Hospital Visitation Rights
DUE TO THE COVID-19 PANDEMIC,
HOSPITALS ACROSS THE NATION
ARE PROHIBITING VISITORS…
… while this policy is sound as an attempt to stop the spread of coronavirus, it presents hardships to a vulnerable population -- people with intellectual and developmental disabilities (such as autism, Down syndrome, cerebral palsy, fragile X syndrome, and other complex neurodevelopmental conditions associated with significant cognitive impairment).
Many such individuals have limited verbal communication skills, difficulties understanding consent, care plans, and treatment protocols, experience situational trauma with unfamiliar settings, have low stress thresholds, and become anxious when separated from known family members, friends, or staff. These limitations may add to care challenges when their agency's 'Direct Support Professional' (paid caregiver) or family member/caregiver is prohibited from “in-hospital” support.
'No Visitors' policies may also result in detrimental outcomes because vital bio-psycho-social information is not conveyed adequately to medical staff. Agency personnel and family caregivers who have this type of information can provide it stat when on-site in the patient’s room or floor. They also can provide needed emotional support during a difficult situation. The NDSS has developed a useful guide for families facing this situation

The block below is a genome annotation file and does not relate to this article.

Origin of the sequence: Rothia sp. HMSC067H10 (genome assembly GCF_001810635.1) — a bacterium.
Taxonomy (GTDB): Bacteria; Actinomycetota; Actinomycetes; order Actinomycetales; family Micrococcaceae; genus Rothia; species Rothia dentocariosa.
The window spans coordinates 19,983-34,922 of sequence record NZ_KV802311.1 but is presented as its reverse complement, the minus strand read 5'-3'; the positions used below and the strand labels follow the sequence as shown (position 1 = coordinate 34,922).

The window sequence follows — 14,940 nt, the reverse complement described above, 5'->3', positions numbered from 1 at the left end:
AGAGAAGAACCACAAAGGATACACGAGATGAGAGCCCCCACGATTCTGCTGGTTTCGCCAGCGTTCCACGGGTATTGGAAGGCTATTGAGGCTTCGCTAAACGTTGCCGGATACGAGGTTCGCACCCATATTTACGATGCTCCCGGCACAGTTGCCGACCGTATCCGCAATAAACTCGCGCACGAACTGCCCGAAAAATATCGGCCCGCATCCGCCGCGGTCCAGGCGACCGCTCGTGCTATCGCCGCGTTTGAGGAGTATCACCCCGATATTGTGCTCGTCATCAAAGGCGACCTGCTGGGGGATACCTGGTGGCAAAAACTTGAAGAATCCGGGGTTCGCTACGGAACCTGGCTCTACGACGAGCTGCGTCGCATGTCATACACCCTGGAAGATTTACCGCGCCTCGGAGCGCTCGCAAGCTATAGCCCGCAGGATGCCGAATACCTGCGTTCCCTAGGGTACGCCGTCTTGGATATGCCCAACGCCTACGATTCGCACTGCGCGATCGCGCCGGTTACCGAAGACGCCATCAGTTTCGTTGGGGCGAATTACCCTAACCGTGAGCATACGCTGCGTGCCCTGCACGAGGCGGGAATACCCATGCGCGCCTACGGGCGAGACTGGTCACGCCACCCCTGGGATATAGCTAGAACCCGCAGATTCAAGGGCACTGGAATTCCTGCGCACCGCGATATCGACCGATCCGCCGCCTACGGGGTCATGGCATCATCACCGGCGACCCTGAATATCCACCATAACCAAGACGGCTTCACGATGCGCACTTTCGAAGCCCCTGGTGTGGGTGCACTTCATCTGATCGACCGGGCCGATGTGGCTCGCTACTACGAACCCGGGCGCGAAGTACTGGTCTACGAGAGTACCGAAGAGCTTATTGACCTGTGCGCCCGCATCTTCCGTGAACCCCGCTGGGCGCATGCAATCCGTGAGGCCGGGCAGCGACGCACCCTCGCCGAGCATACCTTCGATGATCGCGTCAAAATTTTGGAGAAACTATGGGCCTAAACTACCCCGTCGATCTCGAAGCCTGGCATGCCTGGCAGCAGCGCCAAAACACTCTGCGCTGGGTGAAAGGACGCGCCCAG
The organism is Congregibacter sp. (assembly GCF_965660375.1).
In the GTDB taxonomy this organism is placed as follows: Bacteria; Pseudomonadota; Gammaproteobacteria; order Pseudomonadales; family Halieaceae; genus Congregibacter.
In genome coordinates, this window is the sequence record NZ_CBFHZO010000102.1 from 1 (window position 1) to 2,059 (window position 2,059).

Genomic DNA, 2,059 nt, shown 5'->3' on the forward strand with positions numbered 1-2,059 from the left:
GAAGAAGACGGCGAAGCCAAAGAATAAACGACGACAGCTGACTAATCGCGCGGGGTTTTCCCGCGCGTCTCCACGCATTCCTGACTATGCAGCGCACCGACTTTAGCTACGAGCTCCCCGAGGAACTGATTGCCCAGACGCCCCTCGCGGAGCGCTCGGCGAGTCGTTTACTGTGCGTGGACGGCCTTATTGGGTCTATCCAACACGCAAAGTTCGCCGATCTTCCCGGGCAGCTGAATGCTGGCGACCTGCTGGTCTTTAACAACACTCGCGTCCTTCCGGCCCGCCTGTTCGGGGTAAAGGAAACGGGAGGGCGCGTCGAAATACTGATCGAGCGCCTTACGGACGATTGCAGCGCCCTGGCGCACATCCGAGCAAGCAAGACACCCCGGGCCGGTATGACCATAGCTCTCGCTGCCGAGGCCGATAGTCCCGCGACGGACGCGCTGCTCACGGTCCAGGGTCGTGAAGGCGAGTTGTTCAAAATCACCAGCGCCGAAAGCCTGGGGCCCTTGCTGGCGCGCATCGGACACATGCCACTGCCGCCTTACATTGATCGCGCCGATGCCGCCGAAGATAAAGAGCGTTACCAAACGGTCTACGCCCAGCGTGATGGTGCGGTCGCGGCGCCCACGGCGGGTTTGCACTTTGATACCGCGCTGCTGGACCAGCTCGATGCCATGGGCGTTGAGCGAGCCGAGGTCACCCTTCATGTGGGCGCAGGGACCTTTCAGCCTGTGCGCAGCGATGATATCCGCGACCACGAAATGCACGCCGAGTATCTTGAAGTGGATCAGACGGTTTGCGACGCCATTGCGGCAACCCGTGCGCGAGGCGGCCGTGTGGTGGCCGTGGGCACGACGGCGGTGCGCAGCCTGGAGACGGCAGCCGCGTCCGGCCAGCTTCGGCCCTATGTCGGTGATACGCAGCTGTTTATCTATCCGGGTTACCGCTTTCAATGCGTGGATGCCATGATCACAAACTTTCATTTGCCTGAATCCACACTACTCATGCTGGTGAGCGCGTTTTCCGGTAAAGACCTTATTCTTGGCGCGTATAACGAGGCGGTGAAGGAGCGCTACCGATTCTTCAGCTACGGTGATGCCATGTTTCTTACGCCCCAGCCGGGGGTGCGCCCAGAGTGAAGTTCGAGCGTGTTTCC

Join the NTG in recommending that states and hospitals, in accord with the Americans with Disabilities Act, provide reasonable accommodations in their visitor policies for persons who need support from known and acknowledged support persons (such as family, designated support personnel -- such as direct support professionals, or other designated caregivers). Such accommodations would include permitting in-room presence and providing PPEs for authorized designated visitors. Check our 'honor roll' of states that have issued updated policies.